PACE is primarily designed for older adults on Medicaid, the federal/state program mostly for low-income older Americans. But if eligible, Medicare beneficiaries can "buy into" the program through monthly premiums. However, that can be very costly, often topping $4,000 per month, which puts PACE out of reach for many middle-class people, according to a recent Milken Institute report.

That begs the obvious question: Where are similar programs for the middle class?

"Most people can't afford to pay out-of-pocket," said Nora Super, senior director at the Center for the Future of Aging at the Milken Institute.

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There's a lot of interest in finding alternative solutions to nursing homes after so many died of COVID-19 there. But, Super said, there has long been a sharp line between Medicaid, which covers long-term care, and Medicare, which covers medical care, and it's a difficult barrier to overcome.

"If you get some of these wraparound services at home [ones that blanket a person to support their needs and improve their well-being], then people won't go to the hospital, they won't go to the emergency department, they won't have readmissions or all of these complications," Super said.

Many Medicare Advantage plans from private insurers (purchased by about 40% of Americans 65 and older instead of traditional Medicare) now cover some non-medical wraparound services — like a certain number of home-delivered meals or an aide for a limited number of hours to help with daily activities like bathing or dressing.

Home Care Help in a Few States

But Super is not optimistic that much action to expand programs like PACE to the middle class will happen on the federal level, given the poor track record of long-term care legislation efforts.

However, there has been some activity in the states.

Washington State's Long Term Services and Supports Trust Act, which goes into effect on January 1, 2022, is the first-in-the-nation public benefit addressing the prohibitive cost of long-term care. The law will institute a payroll tax of 58 cents for every $100 earned by Washington state residents (or $30 per month for someone making $60,000 per year); self-employed individuals or those with private long-term care insurance can opt out. Beneficiaries will be eligible for a lifetime benefit of $36,500 to pay for long-term services and supports if they need help with at least three activities of daily living, and after paying into the fund for at least 10 years.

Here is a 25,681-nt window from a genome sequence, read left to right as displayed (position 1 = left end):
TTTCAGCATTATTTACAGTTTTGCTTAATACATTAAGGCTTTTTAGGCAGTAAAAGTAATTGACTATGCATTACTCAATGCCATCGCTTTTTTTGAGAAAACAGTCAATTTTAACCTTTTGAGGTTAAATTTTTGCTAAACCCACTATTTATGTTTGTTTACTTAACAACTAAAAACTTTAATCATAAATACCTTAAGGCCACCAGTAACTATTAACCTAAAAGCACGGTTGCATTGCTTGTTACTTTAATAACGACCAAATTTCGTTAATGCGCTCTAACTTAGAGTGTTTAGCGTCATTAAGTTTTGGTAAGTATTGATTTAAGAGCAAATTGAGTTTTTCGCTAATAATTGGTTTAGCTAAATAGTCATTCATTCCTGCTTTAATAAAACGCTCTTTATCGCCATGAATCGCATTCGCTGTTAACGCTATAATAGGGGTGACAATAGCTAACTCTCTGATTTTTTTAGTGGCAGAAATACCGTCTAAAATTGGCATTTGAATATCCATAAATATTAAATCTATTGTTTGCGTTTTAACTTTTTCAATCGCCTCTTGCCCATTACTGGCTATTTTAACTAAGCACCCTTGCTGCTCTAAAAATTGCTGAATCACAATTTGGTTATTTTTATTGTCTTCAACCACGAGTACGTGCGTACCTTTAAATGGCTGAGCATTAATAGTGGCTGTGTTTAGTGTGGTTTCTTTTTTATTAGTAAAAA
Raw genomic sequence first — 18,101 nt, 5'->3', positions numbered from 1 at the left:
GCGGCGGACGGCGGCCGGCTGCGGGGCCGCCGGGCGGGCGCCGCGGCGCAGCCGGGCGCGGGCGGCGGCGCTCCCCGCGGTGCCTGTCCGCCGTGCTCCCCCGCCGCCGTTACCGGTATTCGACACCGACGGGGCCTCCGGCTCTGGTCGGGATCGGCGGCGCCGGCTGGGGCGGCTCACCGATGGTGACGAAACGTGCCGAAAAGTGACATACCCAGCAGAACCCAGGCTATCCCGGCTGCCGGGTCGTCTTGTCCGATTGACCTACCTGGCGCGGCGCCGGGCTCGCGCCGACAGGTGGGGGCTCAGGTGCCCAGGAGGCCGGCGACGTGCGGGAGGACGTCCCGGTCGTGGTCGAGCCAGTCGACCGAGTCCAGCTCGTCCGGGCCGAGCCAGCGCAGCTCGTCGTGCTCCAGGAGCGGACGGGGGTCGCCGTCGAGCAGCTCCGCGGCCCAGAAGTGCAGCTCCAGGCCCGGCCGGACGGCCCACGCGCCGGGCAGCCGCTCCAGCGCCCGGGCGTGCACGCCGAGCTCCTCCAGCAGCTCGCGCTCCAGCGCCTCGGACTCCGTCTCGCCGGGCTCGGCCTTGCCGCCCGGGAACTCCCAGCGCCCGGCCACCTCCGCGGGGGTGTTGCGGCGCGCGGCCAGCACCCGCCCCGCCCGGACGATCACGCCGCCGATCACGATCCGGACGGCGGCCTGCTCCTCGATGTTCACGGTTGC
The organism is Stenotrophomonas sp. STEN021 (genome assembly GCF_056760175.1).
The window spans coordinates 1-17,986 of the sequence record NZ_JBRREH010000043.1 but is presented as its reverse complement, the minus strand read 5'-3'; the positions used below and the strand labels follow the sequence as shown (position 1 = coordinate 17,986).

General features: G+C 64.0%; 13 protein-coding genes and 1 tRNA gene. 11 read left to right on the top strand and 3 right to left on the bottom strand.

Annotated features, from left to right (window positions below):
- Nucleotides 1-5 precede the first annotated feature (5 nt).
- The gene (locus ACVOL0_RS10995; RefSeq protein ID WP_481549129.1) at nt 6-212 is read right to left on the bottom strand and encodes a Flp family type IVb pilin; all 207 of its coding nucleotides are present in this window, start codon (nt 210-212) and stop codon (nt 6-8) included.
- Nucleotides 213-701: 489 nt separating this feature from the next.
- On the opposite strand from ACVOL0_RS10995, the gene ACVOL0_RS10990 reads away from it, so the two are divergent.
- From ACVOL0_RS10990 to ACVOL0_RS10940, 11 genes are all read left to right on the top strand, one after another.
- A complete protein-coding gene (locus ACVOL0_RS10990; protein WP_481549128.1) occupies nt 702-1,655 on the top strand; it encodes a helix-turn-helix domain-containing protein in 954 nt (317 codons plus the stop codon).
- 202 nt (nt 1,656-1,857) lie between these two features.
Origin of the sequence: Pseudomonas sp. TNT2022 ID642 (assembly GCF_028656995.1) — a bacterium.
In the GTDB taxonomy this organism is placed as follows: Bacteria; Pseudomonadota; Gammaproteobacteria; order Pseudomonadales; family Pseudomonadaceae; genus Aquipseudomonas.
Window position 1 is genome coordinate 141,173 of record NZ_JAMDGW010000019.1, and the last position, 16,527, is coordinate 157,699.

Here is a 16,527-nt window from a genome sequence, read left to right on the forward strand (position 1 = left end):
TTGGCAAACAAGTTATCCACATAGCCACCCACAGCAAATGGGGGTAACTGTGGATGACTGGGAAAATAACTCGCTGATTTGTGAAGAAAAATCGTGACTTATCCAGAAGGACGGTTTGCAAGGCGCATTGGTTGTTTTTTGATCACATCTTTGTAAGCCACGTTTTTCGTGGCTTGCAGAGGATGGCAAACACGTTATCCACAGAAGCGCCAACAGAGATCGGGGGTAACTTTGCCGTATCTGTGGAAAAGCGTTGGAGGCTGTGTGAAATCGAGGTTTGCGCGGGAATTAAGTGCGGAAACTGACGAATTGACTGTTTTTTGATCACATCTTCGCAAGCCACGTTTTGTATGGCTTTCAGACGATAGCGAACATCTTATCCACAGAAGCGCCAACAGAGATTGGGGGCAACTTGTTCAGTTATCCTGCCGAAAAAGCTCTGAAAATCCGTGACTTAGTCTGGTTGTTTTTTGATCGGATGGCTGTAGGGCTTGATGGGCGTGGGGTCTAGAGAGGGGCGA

And California has put community-based long-term care services and supports for Medicare and MediCal (the state's Medicaid program) recipients into its new Master Plan for Aging.

"The demand will continue increasing because of the aging population, fewer caregivers and now the pandemic."

The Milken report suggests using Washington state's approach as a possible national model and fine tuning it, depending on the state. It also recommends insurers offer long-term care policies that middle-income people could afford, providing some level of home-based coverage.  

The report also includes other ideas to help middle-class older adults age safely at home, including enhancing technology solutions for home-based care and scaling up other promising integrated-care delivery programs.

Although it seems as if we have been having discussions to broaden home-based long-term care for the last 30 years, "there's been a lot of recent demand for solutions," Super said, "The demand will continue increasing because of the aging population, fewer caregivers and now the pandemic — which has made a bad situation worse."

Liz Seegert
Liz Seegert New York-based journalist Liz Seegert has spent more than 30 years reporting and writing about health and general news topics for print, digital and broadcast media. Her primary beats currently include aging, boomers, social determinants of health and health policy. She is topic editor on aging for the Association of Health Care Journalists. Her work has appeared in numerous media outlets, including Consumer Reports, AARP.com, Medical Economics, The Los Angeles Times and The Hartford Courant.  Read More